Since 1923 • For a greater Loyola

The Maroon

Since 1923 • For a greater Loyola

The Maroon

Since 1923 • For a greater Loyola

The Maroon

Celebrating the Black culture and history within Mardi Gras

Celebrating+the+Black+culture+and+history+within+Mardi+Gras
Sophia Renzi

In such a diverse city like New Orleans, the Mardi Gras season is always a time to look forward to, whether you’re from the city or live states away. In appreciation of the holiday season, it is only right to highlight the Black voices and krewes of Mardi Gras that makes the season special. From coveted coconut throws to compact mirrors, from recent years to centuries ago, here is a list of predominantly African-American krewes and organizations that embody Mardi Gras to understand the diverse impact of the Carnival season.

Domonique Tolliver


Krewe of Nefertiti: Founded in 2018, the Krewe of Nefertiti established themselves as an all-female krewe focused on volunteer and community service within New Orleans. With a parade route located in New Orleans East, the Krewe of Nefertiti surround themselves with diverse voices and recruit those who strive to empower women and their accomplishments. Standing by their motto of “we serve before we roll,” Nefertiti makes its mark as a newer krewe within New Orleans for everyone in attendance of Mardi Gras to embrace.

Sophia Renzi

Krewe of Zulu: Founded in 1909, although marching since 1901, the Zulu Social Aid and Pleasure Club, or Krewe of Zulu, is an all-male krewe who possess one of the most desirable throws of Mardi Gras: decorated coconuts. Inspired by the Zulu Tribe, the krewe established themselves as Zulus, wearing face paint and grass skirts while marching. Known as the largest Black krewe in New Orleans, Zulu makes their presence known and heard every Mardi Gras season, and you better hope you’re one of the lucky people who gets to take home a coveted coconut.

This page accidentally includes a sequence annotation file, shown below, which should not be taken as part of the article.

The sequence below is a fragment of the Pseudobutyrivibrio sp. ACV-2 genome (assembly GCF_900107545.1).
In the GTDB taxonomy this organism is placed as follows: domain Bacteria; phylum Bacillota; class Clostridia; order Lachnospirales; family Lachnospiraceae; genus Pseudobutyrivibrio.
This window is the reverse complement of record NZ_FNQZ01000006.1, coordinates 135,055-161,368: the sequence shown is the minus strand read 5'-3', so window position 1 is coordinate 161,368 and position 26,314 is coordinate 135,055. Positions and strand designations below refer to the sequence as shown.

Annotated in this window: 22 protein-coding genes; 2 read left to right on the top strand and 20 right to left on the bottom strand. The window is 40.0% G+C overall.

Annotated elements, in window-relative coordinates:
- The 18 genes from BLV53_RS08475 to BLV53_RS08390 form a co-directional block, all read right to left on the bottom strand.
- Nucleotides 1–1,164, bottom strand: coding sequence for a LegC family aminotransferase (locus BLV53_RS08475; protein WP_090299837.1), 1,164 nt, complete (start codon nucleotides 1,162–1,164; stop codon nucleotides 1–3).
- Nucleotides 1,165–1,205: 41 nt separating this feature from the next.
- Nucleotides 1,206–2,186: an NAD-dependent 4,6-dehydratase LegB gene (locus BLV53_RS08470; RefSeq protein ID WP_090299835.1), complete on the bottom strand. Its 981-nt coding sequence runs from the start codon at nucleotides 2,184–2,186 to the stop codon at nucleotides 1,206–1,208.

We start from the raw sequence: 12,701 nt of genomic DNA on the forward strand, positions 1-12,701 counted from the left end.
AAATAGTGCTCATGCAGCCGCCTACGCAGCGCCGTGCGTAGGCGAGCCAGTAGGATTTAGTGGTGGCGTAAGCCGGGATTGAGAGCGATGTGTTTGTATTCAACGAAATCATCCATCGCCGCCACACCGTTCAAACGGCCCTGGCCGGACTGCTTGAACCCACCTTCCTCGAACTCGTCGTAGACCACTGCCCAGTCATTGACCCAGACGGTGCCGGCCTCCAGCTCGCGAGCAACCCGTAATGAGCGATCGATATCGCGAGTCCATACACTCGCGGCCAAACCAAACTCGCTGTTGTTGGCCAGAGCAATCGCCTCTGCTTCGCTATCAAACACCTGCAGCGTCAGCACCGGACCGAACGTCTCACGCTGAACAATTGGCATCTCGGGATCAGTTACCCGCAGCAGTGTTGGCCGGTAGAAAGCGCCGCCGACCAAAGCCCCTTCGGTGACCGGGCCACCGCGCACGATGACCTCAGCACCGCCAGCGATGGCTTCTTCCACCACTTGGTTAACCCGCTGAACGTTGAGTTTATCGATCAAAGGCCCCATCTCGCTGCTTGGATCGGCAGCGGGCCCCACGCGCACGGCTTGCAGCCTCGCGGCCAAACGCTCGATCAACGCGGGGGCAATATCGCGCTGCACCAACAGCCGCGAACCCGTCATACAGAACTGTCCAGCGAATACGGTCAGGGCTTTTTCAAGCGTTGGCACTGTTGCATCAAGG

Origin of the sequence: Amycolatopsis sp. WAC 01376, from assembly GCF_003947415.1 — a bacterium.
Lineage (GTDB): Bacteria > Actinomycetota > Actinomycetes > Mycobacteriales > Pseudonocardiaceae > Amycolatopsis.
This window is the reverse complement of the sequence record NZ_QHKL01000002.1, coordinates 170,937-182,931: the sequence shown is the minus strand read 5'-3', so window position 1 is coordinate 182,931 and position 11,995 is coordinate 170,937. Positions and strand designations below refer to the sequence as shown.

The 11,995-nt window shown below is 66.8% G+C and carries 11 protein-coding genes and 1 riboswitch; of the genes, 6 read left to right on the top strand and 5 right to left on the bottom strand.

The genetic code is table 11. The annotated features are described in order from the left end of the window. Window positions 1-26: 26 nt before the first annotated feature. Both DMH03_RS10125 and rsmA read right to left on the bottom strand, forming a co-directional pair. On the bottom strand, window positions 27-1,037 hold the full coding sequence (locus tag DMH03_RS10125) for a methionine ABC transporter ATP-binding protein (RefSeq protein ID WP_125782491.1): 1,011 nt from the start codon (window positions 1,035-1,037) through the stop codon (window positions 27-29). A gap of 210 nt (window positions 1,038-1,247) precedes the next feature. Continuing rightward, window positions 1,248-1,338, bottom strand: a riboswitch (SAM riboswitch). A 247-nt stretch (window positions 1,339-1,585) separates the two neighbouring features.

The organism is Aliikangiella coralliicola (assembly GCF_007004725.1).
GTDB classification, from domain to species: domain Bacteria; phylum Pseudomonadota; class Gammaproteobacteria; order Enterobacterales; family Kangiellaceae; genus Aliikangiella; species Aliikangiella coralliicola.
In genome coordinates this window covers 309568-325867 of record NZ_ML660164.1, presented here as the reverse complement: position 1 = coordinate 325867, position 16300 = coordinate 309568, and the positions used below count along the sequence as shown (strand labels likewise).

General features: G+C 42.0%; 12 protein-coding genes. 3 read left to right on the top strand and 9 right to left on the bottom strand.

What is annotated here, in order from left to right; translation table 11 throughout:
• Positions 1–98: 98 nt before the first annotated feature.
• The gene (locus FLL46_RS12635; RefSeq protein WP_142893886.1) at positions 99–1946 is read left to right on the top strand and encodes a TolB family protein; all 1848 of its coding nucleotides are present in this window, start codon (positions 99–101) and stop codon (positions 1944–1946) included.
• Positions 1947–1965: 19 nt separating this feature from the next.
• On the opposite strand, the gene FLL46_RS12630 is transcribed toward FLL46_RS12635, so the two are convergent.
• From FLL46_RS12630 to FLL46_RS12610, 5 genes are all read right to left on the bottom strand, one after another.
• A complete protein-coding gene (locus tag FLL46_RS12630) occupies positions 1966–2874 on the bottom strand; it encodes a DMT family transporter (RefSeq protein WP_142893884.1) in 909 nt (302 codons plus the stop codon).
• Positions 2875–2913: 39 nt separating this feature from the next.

The Mystic Krewe of Femme Fatale: Founded in 2013, the Mystic Krewe of Femme Fatale are no strangers to having a good time during Mardi Gras, even if they are relatively new on the scene. As an all-female krewe, Femme Fatale strives to highlight and lift up diverse women and their voices during the parade season and beyond. Known for their compact mirror throws during the parade, Femme Fatale was the first krewe founded by Black women, for Black women, even though women of all races, ethnicities, and nationalities are welcome to be members.

Mardi Gras Indians: Composed mainly of Black men from the inner wards of New Orleans, the Mardi Gras Indians are not your average krewe, if a krewe at all. The community named themselves after various neighborhood wards in New Orleans, as well as after Native Indians who assisted them out of slavery during its height. As a way for inner city neighborhoods to participate in Mardi Gras without fear of being judged or not enough, the Mardi Gras Indians developed out of the “ghetto” to diversify their voices, giving Black neighborhoods a chance to create their own form of the holiday season. Although an exact founding date cannot be determined, the Mardi Gras Indians have history that goes back more than a century ago in the 1880’s. Each “tribe” within the Mardi Gras Indians has their own unique style and traditional Native attire, which proposes an appreciation of culture and diversity within their community and for New Orleans.

Leave a Comment
More to Discover
About the Contributors
Dajah Saul, The Wolf Editor
Dajah Saul currently serves as The Maroon’s Wolf Editor. Dajah is a senior majoring in English with a concentration in Film and Digital Media, and she is interested in pursuing the publication or film industry in her future. In her free time, Dajah loves to read, listen to a variety of music with her headphones at all times, and absorb any form of pop culture in the media to rant about. Dajah can be reached at [email protected].
Domonique Tolliver, Managing Editor for Digital
Domonique Tolliver is currently the Managing Editor for Digital. She was previously The Maroon's Life & Times Assistant Editor, Worldview Editor and Audience Engagement Manager. She is a Mass Communication major with a concentration in Journalism and a minor in Women's Studies. Domonique works as a freelance journalist and her writing has been featured in Gambit Weekly, Very Local New Orleans, the NOLA Messenger and the Society of Professional Journalists. She is also the Social Media Coordinator for Loyola's chapter of the National Association of Black Journalists. Domonique has received accolades from the New Orleans Press Club, Louisiana Press Association and Catholic Media Association. She is a born and raised New Orleanian that enjoys traveling and yoga. She can be contacted at and @domtollivernews on Twitter and Instagram.

Comments (0)

All The Maroon Picks Reader Picks Sort: Newest

Your email address will not be published. Required fields are marked *